A marathon
not a sprint

by Nerida Wayland


Having another baby is like riding a bike.

This is what I told myself as I embarked upon pregnancy number three. Today, six weeks after my third boy was born I’ve arrived at a few conclusions.

One, the bike I’m riding has a flat tyre and shonky brakes.

Two, I’m seriously out of condition and ride like I’m 88 years of age.

And three, I’m no Cadel Evans.

I’m so out of breath I don’t know who I am. I’ve become one of those mothers who yell out random names when she calls her children because she can’t remember who’s who. I have tracksuit pants with permanent knee and bottom molds due to excessive wear. My only contribution to conversations with others revolves around the tenderness of either my caesarean scar or engorged breasts or lower back (sometimes I can incorporate all three topics depending on how energetic I am). My stomach is a cautionary tale akin to those often found in women’s magazines warning about the reality of pregnancy on your figure. A road map of stretch marks decorating a sagging stomach that resembles an empty pillowcase billowing on a droopy clothesline in the wind.

A month before my boy was born I remarked to my obstetrician that it had all crept up on me and I wasn’t really ready. In keeping with my bike riding metaphor he told me that having a baby was a bit like the Tour de France. The first half was slow going as you tackled the windy path up a very large mountain. Then once you reach the top, the final half was speeding, out of control, down the other side.

I still haven’t found the brakes. One would imagine that having your third made you a bit of a know-it-all. Not so for my husband and I. On our third night in hospital, the wheels fell off. We turned to each other at 3.00am in the dimly lit hospital room, baby whaling, and my husband’s hair sticking straight up on one side and stuck to his creased face on the other. Me with large ice packs stuffed down my bra so I resembled a very daggy and disheveled Dolly Parton. We muttered fragmented queries, ‘Is he hungry?’, ‘Maybe he’s overtired?’, ‘Can you be constipated when you’re three days old?’. We had no idea despite already mothering and fathering two other children.

At precisely that moment, I remembered. It all flooded back. The panic. The sleep deprivation. The cat-like cry of a newborn. The frustration at being an educated woman but having no clue when it came to being a mother. The learning curve that looped and dipped but never ended.

First hurdle was the reality that I had no choice but to have a third caesarean after the two previous. Second speed bump was having an artery on the side of my womb disturbed inducing a lot of bleeding during the operation. Third obstacle was a strange pain across my chest that after two scans revealed a partially collapsed lung. Fourth dip in the road was the fallout of having said scans: not being able to breastfeed or cuddle my newborn due to radiation exposure. Fifth struggle, low milk supply despite having ridiculously giant boobs resulting in my baby losing weight. Sixth hill — an infection in my scar resulting in tenderness (in the scar) and irritability (in me).

Head down. Deep breaths. Dark thoughts invaded about world conspiracies against me and whether or not the universe was shouting that I really was no good at this mothering caper. Some days I desperately squinted ahead to see what was around the next corner but to no avail. It can be very hard to achieve clarity when your eyes are hanging out of your head.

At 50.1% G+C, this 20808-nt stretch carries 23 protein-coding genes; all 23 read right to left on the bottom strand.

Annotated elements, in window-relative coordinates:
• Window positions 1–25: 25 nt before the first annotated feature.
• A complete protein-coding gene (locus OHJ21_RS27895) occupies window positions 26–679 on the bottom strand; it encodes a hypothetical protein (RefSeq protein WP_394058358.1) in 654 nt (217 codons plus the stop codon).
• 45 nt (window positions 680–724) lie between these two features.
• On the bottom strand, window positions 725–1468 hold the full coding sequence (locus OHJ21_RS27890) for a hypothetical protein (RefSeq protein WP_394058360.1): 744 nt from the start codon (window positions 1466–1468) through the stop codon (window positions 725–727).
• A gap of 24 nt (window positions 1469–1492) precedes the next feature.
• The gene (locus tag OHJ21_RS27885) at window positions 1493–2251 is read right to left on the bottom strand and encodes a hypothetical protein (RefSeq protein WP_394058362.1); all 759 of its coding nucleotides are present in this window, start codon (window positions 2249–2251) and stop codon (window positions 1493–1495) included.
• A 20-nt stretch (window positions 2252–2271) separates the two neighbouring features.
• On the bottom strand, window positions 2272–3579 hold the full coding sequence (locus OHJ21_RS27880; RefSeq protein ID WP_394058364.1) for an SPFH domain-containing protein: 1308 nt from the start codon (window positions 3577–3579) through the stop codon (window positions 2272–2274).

So, how do you keep pedaling when you want to yell ‘time out!’ or you fall sideways into the gutter or that stitch in your side flares with every rotation of your legs?

The answer: an excellent support crew. They ride beside me, chant my name, even ride in my place when I throw in the towel. They laugh with me and when I need to be reminded that I’m taking myself too seriously, they laugh at me — mimicking my awkward style and reenacting my not so glamorous moments. The prize: my boys. The reality that so many friends can’t have or have lost babies means that any mountain, lack of coordination on my behalf or dodgy equipment are momentary challenges for what is a wonderful expedition. One I am bloody lucky to be on.

So I visualise myself a winner, riding down the Champs Elysees, my husband riding beside me, punching the air with pride. Confidence creeps back. I could be Cadel Evans after all. The only difference is that I have changed the winners jersey to blue because yellow really isn’t my colour.

Coupled with the reality that under my outfit are industrial-strength stomach control pants because let’s be honest, lycra can be very unforgiving when you’ve birthed three children.


© Nerida Wayland

“A gender-equal society would be one where the word ‘gender’ does not exist: where everyone can be themselves.”*

I’ve always been aware of gender conditioning and actively tried to combat any lingering prejudices or stereotypes in my own parenting, even down to encouraging dolls with my boys when they were little. It’s great to read people writing about gender issues they’re experiencing with their kids. For too long these subjects have been discouraged or silenced. I’d love to publish some more creative writing on this topic, especially if you are struggling with a child who actively tries to move away from gender normative preferences. A society where everyone can be themselves thanks Gloria for those aspirational words.

Share your thoughts

* Gloria Steinem